I have written in the past about my affinity towards minimalist training. Reality is, the more time I spend in a gym, the less time I seem to have to train. But I always have some time. So I started taking a more minimalist approach to my own training. I basically took out everything I really don’t need to do, leaving me with only the biggest bang for the buck movements and exercises. Ultimately I am left with Turkish Get Ups, Swings, Squats, Deadlifts, Pull Ups, Bench Presses/Push Ups, Loaded Carries, and Sprints. Sticking with those movements has left me with a great program that keeps me healthy and progressing. That brings me to the Kettlebell.

Full disclosure: The Kettlebell is just a tool. There is nothing magic about it. It’s just a hunk of iron with a handle on it. In reality it’s really only good for a handful of exercises. But for those exercises it is absolutely the best choice.

This past Saturday I conducted a Kettlebell workshop at Impact Functional & Sports Training. The focus of the workshop was on the Swing, Turkish Get Up, Squat, and Pressing. Here are a few nifty tidbits from the workshop:

  • The swing requires both maximum tension and relaxation. Mastering the relationship between the two will dramatically improve athletic performance. Many athletes try to perform in a constant state of tension. The key is to learn how to relax and get tense only when needed.
  • When performed properly, the swing is one of the most effective and safest fat burning exercise. This is mainly due to the inefficiency of the movement. Basically you are going through the entire mechanism of jumping, without actually jumping.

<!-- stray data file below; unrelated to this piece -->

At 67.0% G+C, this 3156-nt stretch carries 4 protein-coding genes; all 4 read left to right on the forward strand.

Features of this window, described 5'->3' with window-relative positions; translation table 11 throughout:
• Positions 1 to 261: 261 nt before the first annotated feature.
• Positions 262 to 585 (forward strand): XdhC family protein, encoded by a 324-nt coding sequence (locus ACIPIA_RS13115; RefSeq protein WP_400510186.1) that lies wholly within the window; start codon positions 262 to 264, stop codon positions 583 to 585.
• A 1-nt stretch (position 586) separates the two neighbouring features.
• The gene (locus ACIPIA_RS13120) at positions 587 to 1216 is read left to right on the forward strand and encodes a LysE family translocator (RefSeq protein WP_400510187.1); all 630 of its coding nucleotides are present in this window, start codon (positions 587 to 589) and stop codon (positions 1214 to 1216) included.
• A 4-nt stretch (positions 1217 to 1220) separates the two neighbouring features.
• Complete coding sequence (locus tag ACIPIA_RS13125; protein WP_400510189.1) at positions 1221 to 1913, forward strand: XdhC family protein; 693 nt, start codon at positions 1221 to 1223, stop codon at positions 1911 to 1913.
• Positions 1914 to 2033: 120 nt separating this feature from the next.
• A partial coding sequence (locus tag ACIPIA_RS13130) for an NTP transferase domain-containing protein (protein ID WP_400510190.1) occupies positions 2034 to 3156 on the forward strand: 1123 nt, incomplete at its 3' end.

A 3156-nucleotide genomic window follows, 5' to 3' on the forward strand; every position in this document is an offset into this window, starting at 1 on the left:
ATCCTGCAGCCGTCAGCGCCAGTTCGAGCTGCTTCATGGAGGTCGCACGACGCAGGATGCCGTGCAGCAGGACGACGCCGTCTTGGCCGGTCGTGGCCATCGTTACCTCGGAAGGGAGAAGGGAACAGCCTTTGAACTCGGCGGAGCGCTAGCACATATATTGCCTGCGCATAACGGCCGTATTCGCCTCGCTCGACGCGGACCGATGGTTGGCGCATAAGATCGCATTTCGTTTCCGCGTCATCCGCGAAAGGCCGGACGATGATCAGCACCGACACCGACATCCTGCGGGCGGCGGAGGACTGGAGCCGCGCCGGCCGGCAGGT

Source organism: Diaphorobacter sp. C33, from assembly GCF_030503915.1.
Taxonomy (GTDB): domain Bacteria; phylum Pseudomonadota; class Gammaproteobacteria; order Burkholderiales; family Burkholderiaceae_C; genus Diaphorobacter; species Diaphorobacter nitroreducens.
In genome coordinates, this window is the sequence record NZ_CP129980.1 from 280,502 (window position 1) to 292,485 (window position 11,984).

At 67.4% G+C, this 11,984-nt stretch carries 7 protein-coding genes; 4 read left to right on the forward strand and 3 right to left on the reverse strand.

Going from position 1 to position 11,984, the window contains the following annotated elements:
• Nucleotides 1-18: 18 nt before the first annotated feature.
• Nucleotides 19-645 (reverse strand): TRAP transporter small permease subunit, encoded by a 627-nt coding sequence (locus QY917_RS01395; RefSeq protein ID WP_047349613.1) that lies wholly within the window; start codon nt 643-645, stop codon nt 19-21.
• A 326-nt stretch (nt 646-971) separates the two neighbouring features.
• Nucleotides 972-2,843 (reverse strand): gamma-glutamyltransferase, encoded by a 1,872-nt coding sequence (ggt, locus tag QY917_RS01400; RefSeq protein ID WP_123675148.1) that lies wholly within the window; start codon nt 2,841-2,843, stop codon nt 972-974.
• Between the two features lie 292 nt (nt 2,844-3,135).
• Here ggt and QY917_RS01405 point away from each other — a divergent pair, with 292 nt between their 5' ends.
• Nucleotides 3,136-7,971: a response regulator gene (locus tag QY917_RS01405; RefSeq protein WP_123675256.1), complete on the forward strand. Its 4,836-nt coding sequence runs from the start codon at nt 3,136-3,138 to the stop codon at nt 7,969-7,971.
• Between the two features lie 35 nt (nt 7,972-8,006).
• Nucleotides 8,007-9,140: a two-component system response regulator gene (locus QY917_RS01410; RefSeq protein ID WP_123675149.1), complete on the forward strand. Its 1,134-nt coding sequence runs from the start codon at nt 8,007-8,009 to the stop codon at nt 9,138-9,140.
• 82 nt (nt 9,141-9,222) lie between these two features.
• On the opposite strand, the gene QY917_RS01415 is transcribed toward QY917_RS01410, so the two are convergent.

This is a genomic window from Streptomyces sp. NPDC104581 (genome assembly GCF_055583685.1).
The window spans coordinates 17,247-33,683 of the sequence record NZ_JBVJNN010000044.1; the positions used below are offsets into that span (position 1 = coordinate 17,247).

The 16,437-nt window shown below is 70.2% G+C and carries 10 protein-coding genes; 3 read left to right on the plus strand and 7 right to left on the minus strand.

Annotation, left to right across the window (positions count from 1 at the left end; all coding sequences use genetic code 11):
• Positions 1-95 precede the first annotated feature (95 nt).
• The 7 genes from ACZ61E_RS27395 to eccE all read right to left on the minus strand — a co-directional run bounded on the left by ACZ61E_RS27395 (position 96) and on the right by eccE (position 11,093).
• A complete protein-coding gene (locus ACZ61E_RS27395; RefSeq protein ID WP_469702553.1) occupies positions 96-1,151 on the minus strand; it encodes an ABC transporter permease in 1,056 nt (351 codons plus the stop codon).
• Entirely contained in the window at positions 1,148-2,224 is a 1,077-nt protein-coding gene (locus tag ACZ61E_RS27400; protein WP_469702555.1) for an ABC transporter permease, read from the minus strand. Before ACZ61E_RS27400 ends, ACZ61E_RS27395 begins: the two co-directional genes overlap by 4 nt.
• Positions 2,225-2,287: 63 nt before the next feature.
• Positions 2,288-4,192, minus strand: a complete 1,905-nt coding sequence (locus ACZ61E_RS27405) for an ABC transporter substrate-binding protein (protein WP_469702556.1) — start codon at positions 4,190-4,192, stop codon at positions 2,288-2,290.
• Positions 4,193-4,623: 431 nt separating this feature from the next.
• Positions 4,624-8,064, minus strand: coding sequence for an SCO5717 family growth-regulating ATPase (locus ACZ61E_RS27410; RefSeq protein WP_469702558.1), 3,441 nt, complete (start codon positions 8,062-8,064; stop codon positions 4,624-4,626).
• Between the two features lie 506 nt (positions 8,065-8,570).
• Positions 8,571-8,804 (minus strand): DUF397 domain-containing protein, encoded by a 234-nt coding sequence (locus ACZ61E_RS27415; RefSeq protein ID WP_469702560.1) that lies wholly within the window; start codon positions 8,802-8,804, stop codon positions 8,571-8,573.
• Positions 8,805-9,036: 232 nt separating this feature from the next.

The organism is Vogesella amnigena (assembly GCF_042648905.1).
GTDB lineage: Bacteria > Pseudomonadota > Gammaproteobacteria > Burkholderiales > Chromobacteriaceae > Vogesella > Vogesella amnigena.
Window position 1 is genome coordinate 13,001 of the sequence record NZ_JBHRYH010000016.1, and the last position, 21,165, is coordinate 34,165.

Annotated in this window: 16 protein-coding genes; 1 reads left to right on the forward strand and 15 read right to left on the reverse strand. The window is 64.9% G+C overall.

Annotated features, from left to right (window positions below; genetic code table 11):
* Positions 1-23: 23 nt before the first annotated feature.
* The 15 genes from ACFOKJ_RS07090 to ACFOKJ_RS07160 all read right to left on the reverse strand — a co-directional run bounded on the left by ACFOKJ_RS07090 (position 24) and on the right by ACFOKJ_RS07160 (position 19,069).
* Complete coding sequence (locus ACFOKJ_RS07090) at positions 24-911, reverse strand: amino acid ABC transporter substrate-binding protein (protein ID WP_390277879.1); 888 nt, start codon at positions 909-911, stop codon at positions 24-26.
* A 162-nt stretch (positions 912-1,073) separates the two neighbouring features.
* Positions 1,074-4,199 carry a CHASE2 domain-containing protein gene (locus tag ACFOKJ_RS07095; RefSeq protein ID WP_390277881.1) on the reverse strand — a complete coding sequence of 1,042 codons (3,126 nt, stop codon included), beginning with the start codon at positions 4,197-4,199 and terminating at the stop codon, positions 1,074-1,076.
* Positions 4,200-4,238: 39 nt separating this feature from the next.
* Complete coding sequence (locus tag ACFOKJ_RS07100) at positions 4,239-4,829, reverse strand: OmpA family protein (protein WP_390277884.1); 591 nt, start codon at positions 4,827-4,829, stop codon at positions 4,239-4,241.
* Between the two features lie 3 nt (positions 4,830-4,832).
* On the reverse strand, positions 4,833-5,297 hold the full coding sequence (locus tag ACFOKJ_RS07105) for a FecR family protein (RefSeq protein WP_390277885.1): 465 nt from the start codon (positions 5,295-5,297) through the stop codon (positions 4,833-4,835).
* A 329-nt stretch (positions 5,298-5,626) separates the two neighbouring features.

• If you are unfamiliar, this is the proper way to start and finish your set of swings:

  • Oh, and unless you are competing at the CrossFit games, please don’t swing overhead.
  • The Turkish get up has become my favorite way to warm-up. I generally do 2 – 3 each side then get on with the rest of my training.
  • The get up is a strength exercise. This is me performing a get up with 32kg (70lbs). It actually felt nice and easy.

  • When switching sides please don’t drag the kettlebell across your chest. Instead place it to your side by rolling over, then sit up and spin around. This is much safer, especially when you get to a heavy weight.
  • I often liken the turkish get up to a yoga practice. It is something that can never be perfected. Your get up will change every day. You will always find a new sticking point. But with consistent practice you will get stronger and move better.

I’ll talk about squats and presses in a later post. I would definitely suggest seeking out a professional when first learning these exercises. It will dramatically improve your learning curve and potentially spare you from injury.

Oh, and speaking of Tool: